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A file of correspondence, reports, and press extracts on Soviet foreign policy. The file discusses the possibility that pressure from the hardline Chinese and East German governments was forcing the Soviet Union to use more hostile rhetoric towards the West; disagreements between the Soviet Union and China on foreign policy and ideology; and the recognition by the Soviet leader, Nikita Khrushchev, of the dangers of nuclear war and his consequent advocacy of "peaceful coexistence" between socialism and capitalism. The file also covers preparations for a summit meeting of the four great powers at Paris; possible reasons for Khrushchev's increasing preoccupation with foreign affairs; and the Soviet reaction to the shooting down of an American U-2 spy plane over Soviet territory. Other documents report on the activities of Soviet diplomats in Beijing, and on an application from Ukraine and Belarus to join a U.N. Convention on International Exhibitions.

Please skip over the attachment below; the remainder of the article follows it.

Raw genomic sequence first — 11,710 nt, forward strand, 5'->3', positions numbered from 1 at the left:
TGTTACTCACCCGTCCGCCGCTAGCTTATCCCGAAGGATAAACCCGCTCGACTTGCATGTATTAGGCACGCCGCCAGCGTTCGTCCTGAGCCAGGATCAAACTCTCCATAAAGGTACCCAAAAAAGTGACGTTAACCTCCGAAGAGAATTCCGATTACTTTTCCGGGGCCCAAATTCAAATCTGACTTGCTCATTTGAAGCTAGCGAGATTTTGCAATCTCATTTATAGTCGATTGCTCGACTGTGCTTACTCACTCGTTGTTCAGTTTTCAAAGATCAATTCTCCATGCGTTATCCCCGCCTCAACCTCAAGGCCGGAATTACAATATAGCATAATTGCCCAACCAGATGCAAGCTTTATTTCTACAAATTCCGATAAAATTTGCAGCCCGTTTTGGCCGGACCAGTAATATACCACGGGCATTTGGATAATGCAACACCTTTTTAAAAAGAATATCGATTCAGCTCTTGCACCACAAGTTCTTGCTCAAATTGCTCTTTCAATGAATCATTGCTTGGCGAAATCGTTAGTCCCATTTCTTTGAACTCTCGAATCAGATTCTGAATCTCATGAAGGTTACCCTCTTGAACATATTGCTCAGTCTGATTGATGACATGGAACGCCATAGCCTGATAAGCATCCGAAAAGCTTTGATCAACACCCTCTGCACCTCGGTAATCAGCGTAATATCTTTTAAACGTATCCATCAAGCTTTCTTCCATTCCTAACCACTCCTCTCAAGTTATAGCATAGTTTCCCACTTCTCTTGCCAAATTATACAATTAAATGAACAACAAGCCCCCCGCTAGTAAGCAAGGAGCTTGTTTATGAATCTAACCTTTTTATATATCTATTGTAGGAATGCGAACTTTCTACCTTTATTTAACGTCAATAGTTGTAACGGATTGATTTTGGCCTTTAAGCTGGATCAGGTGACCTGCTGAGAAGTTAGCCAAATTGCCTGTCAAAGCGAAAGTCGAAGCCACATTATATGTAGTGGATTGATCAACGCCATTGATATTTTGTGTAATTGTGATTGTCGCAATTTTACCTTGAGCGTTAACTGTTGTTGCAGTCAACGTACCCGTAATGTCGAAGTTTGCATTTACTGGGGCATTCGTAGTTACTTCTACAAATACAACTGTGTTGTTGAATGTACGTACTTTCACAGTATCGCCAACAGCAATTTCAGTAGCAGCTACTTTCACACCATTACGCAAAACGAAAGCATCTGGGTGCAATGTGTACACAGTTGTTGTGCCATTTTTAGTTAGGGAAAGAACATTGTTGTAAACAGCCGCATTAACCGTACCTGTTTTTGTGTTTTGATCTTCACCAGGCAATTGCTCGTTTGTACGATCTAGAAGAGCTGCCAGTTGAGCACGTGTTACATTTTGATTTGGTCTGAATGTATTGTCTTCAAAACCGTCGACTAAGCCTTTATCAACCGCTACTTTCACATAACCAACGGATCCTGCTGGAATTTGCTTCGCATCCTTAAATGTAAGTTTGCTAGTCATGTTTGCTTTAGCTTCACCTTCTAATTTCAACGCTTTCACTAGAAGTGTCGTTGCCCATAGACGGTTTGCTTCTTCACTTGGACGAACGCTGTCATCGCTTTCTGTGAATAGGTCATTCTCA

academics, airspace, American press, American-Soviet relations, British Commonwealth, Chinese-East German relations, Chinese-Soviet relations, détente, diplomatic officials, diplomatic recognition, disarmament, East German-Soviet relations, East German-West German relations, East-West relations, economic policies, French-Soviet relations, German peace treaty, international conferences, international conventions, multilateral talks, nuclear weapons, official visits, peaceful coexistence, political ideology, Soviet foreign policy, Soviet politics, Soviet-West German relations, speeches, spy planes, Supreme Soviet of the Soviet Union, taxation, threat of nuclear war, United Nations